Marcus Buckingham spoke today on strengths. His philosophy for the last several years is that we must identify our strengths and operate primarily out of them instead of focusing so much time on our weaknesses.
“Build on your strengths and manage around the weaknesses…we feel we need to focus on our weaknesses because we fear they could hurt us. In a world that does not know you, how are you able to offer the best of who you are?”
He then defined strengths and weaknesses this way:
Strengths – a strength is an activity that makes you feel strong. Weakness – a weakness is an activity that makes you feel weak or depletes you.
He then added that just because we are good at something does not necessarily make it a strength. Some of us can do any number of things and can do them well so we are asked to continually do them. We may be astounding at that task, but it may suck the life out of us.
Here’s a personal example. I currently perform a TON of administrative tasks. I plan details for missions trips, I plan leadership summits, I plan leadership conferences, I plan youth camps, I plan youth convention. I administrate A LOT and I’m told I’m quite good at it – but it sucks the life out of me. It doesn’t make me feel strong. What does? Talking vision, teaching, conceptualizing, dreaming, engaging in deep thought, meeting people and hearing their story, being able to connect people to their passions and watch them flourish.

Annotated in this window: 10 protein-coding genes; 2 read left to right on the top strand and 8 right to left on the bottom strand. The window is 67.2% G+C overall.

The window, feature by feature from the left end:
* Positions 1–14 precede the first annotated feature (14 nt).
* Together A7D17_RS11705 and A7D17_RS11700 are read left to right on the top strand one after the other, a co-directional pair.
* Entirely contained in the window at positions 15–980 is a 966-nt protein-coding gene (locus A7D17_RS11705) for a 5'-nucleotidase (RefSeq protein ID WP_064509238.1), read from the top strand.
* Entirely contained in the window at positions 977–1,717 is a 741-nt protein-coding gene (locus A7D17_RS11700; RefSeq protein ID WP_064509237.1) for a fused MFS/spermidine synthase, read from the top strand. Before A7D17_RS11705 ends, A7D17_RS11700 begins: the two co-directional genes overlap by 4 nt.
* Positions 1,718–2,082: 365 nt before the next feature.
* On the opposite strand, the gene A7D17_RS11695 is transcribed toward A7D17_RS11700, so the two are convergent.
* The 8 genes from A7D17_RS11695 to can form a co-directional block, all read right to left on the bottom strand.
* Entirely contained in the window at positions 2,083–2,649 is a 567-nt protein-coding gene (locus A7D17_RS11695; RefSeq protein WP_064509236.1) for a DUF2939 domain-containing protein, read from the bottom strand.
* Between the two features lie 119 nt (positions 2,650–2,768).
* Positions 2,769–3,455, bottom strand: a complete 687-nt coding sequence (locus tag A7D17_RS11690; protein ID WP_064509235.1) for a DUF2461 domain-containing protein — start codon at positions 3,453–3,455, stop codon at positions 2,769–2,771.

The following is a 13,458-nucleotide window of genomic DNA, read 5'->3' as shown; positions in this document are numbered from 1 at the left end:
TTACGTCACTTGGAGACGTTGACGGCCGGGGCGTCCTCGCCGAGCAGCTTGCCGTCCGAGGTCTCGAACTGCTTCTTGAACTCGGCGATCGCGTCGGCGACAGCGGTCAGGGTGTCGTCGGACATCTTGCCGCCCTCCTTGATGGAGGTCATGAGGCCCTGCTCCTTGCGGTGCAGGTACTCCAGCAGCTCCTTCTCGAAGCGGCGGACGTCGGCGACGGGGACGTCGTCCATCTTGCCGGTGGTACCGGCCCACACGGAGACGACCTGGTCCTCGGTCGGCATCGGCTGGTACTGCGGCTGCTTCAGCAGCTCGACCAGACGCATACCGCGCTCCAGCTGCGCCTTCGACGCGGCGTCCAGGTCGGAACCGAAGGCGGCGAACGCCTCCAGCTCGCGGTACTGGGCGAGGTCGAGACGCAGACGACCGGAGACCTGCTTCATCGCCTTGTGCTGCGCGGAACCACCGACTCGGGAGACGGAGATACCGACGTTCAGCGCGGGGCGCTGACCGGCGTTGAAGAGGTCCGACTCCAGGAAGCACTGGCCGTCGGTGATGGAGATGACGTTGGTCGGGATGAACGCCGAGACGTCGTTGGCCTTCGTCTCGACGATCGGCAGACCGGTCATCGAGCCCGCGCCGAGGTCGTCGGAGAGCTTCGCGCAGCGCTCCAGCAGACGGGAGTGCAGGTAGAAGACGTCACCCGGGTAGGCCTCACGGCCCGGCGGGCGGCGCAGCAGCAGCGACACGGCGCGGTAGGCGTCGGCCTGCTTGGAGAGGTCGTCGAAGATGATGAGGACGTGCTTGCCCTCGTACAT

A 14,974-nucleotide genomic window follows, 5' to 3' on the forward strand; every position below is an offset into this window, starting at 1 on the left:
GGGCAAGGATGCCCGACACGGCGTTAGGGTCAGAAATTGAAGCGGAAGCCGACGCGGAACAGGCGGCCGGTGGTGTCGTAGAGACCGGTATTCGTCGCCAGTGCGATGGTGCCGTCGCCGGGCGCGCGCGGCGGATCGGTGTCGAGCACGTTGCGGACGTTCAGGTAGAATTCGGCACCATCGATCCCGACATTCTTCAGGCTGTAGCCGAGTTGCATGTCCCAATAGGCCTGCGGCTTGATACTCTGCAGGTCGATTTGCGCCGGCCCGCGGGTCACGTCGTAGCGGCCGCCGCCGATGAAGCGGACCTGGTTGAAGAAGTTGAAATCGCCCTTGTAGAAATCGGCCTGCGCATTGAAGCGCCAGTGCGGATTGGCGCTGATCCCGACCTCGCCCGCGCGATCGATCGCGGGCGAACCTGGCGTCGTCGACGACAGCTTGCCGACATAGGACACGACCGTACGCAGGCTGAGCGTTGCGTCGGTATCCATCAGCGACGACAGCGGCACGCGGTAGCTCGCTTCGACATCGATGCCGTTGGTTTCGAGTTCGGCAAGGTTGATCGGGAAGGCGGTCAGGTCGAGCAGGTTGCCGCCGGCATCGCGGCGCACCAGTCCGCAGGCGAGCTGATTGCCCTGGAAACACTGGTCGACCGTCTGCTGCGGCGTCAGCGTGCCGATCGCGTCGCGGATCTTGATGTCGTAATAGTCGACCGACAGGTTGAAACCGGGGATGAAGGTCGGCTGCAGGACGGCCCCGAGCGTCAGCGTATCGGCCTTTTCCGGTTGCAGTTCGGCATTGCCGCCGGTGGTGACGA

So who do I need around me? Nuts and bolts people. People that will allow me to dream and will run with the details. People that create lists, manage databases…people that are able to think through process and form reality from vision.
The beauty of how we’re created is that one persons weakness is another persons strength. I have a friend that LOVES to do administrative work! She loves creating databases and compiling lists and sending emails and mailing letters and organizing events! We must encourage people to operate in their strengths. A wasted strength is a sundial in the shade.
I’ll be exploring this much more with my leaders when I get back home – I’m looking forward to it.